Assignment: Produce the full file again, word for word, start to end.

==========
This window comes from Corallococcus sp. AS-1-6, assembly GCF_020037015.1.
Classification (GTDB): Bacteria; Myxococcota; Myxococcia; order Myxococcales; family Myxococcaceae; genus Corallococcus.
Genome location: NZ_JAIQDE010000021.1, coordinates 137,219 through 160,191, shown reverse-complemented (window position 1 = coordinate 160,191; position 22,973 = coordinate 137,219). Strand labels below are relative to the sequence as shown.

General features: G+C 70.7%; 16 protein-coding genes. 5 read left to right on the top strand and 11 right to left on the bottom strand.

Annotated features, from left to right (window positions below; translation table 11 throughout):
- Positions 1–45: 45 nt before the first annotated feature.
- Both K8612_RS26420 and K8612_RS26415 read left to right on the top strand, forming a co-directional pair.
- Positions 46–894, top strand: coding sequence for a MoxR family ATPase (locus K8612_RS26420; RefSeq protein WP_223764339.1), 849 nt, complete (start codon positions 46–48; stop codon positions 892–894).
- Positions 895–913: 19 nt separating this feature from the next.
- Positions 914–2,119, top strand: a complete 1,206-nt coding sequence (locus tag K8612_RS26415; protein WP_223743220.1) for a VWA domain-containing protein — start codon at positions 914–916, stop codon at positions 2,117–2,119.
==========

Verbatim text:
This window comes from Corallococcus sp. AS-1-6, assembly GCF_020037015.1.
Classification (GTDB): Bacteria; Myxococcota; Myxococcia; order Myxococcales; family Myxococcaceae; genus Corallococcus.
Genome location: NZ_JAIQDE010000021.1, coordinates 137,219 through 160,191, shown reverse-complemented (window position 1 = coordinate 160,191; position 22,973 = coordinate 137,219). Strand labels below are relative to the sequence as shown.

General features: G+C 70.7%; 16 protein-coding genes. 5 read left to right on the top strand and 11 right to left on the bottom strand.

Annotated features, from left to right (window positions below; translation table 11 throughout):
- Positions 1–45: 45 nt before the first annotated feature.
- Both K8612_RS26420 and K8612_RS26415 read left to right on the top strand, forming a co-directional pair.
- Positions 46–894, top strand: coding sequence for a MoxR family ATPase (locus K8612_RS26420; RefSeq protein WP_223764339.1), 849 nt, complete (start codon positions 46–48; stop codon positions 892–894).
- Positions 895–913: 19 nt separating this feature from the next.
- Positions 914–2,119, top strand: a complete 1,206-nt coding sequence (locus tag K8612_RS26415; protein WP_223743220.1) for a VWA domain-containing protein — start codon at positions 914–916, stop codon at positions 2,117–2,119.